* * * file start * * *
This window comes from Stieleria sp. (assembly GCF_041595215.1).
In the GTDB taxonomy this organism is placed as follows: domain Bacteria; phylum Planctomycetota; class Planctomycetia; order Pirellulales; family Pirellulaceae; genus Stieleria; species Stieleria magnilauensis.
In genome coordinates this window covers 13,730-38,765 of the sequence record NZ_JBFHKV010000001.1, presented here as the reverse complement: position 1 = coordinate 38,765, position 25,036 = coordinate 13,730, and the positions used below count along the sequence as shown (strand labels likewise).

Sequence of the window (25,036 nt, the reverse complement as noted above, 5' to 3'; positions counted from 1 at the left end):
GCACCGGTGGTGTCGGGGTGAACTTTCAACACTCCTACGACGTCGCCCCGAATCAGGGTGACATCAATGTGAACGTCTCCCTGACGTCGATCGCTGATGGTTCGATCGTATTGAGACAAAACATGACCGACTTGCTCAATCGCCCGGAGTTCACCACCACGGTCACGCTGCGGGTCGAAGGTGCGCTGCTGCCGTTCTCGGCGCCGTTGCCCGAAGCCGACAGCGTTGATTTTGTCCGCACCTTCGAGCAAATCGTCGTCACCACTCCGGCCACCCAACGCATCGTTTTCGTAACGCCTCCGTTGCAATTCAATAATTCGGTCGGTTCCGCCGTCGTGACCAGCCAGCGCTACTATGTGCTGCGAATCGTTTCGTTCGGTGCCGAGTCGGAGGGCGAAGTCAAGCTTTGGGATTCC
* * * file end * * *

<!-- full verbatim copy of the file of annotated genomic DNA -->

This window comes from Stieleria sp. (assembly GCF_041595215.1).
In the GTDB taxonomy this organism is placed as follows: domain Bacteria; phylum Planctomycetota; class Planctomycetia; order Pirellulales; family Pirellulaceae; genus Stieleria; species Stieleria magnilauensis.
In genome coordinates this window covers 13,730-38,765 of the sequence record NZ_JBFHKV010000001.1, presented here as the reverse complement: position 1 = coordinate 38,765, position 25,036 = coordinate 13,730, and the positions used below count along the sequence as shown (strand labels likewise).

Sequence of the window (25,036 nt, the reverse complement as noted above, 5' to 3'; positions counted from 1 at the left end):
GCACCGGTGGTGTCGGGGTGAACTTTCAACACTCCTACGACGTCGCCCCGAATCAGGGTGACATCAATGTGAACGTCTCCCTGACGTCGATCGCTGATGGTTCGATCGTATTGAGACAAAACATGACCGACTTGCTCAATCGCCCGGAGTTCACCACCACGGTCACGCTGCGGGTCGAAGGTGCGCTGCTGCCGTTCTCGGCGCCGTTGCCCGAAGCCGACAGCGTTGATTTTGTCCGCACCTTCGAGCAAATCGTCGTCACCACTCCGGCCACCCAACGCATCGTTTTCGTAACGCCTCCGTTGCAATTCAATAATTCGGTCGGTTCCGCCGTCGTGACCAGCCAGCGCTACTATGTGCTGCGAATCGTTTCGTTCGGTGCCGAGTCGGAGGGCGAAGTCAAGCTTTGGGATTCC